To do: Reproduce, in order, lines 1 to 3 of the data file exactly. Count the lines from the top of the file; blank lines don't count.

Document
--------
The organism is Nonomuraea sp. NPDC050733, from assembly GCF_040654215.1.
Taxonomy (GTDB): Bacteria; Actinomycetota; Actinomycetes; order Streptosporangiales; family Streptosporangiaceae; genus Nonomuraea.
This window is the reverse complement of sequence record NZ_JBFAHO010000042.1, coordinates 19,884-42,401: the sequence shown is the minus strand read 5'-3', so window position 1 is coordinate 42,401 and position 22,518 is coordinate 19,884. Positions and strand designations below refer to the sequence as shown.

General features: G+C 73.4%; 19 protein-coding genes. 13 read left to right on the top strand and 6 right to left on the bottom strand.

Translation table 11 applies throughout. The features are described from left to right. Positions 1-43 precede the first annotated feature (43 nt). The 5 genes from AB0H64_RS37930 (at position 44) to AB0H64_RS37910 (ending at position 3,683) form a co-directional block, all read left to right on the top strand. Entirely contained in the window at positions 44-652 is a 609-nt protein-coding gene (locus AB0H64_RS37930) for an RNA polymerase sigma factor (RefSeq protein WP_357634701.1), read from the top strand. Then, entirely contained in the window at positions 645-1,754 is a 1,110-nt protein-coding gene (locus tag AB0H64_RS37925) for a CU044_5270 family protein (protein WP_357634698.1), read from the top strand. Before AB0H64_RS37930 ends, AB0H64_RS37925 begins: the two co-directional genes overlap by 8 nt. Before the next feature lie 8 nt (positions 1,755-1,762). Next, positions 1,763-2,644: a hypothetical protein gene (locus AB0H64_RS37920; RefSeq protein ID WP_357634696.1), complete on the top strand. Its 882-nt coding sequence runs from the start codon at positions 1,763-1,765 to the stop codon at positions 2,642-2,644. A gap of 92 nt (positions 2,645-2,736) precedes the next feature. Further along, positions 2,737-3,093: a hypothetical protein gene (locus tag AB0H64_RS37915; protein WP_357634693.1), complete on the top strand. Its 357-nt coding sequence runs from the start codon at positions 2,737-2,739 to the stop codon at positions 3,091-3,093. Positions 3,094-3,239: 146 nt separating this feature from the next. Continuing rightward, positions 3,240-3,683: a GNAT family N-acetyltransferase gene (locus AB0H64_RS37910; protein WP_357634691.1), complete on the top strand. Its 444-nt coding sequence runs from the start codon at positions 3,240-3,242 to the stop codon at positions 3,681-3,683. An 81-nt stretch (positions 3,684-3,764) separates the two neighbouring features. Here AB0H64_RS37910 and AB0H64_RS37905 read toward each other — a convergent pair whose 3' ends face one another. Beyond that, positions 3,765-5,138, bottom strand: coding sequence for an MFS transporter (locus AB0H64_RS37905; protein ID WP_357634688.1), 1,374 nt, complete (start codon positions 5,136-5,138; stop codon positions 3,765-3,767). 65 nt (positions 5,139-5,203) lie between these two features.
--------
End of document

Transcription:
The organism is Nonomuraea sp. NPDC050733, from assembly GCF_040654215.1.
Taxonomy (GTDB): Bacteria; Actinomycetota; Actinomycetes; order Streptosporangiales; family Streptosporangiaceae; genus Nonomuraea.
This window is the reverse complement of sequence record NZ_JBFAHO010000042.1, coordinates 19,884-42,401: the sequence shown is the minus strand read 5'-3', so window position 1 is coordinate 42,401 and position 22,518 is coordinate 19,884. Positions and strand designations below refer to the sequence as shown.